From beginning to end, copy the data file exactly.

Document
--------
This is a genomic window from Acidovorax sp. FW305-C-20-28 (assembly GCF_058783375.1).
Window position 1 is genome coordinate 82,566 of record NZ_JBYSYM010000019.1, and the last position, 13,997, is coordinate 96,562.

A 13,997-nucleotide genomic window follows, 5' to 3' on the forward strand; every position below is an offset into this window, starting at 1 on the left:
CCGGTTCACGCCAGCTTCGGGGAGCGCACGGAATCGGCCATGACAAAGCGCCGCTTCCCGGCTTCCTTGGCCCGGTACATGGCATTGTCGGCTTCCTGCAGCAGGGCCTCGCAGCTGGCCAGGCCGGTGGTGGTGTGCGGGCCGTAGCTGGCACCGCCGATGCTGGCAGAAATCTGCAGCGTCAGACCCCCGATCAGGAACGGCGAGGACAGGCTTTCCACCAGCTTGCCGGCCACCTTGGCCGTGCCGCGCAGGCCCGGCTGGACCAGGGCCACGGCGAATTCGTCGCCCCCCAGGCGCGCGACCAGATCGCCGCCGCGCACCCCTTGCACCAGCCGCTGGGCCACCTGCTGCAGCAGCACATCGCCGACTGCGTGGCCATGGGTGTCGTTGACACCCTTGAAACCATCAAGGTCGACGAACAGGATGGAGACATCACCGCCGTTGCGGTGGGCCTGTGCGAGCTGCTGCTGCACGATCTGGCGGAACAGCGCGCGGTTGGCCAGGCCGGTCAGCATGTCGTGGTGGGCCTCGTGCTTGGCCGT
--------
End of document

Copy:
This is a genomic window from Acidovorax sp. FW305-C-20-28 (assembly GCF_058783375.1).
Window position 1 is genome coordinate 82,566 of record NZ_JBYSYM010000019.1, and the last position, 13,997, is coordinate 96,562.

A 13,997-nucleotide genomic window follows, 5' to 3' on the forward strand; every position below is an offset into this window, starting at 1 on the left:
CCGGTTCACGCCAGCTTCGGGGAGCGCACGGAATCGGCCATGACAAAGCGCCGCTTCCCGGCTTCCTTGGCCCGGTACATGGCATTGTCGGCTTCCTGCAGCAGGGCCTCGCAGCTGGCCAGGCCGGTGGTGGTGTGCGGGCCGTAGCTGGCACCGCCGATGCTGGCAGAAATCTGCAGCGTCAGACCCCCGATCAGGAACGGCGAGGACAGGCTTTCCACCAGCTTGCCGGCCACCTTGGCCGTGCCGCGCAGGCCCGGCTGGACCAGGGCCACGGCGAATTCGTCGCCCCCCAGGCGCGCGACCAGATCGCCGCCGCGCACCCCTTGCACCAGCCGCTGGGCCACCTGCTGCAGCAGCACATCGCCGACTGCGTGGCCATGGGTGTCGTTGACACCCTTGAAACCATCAAGGTCGACGAACAGGATGGAGACATCACCGCCGTTGCGGTGGGCCTGTGCGAGCTGCTGCTGCACGATCTGGCGGAACAGCGCGCGGTTGGCCAGGCCGGTCAGCATGTCGTGGTGGGCCTCGTGCTTGGCCGT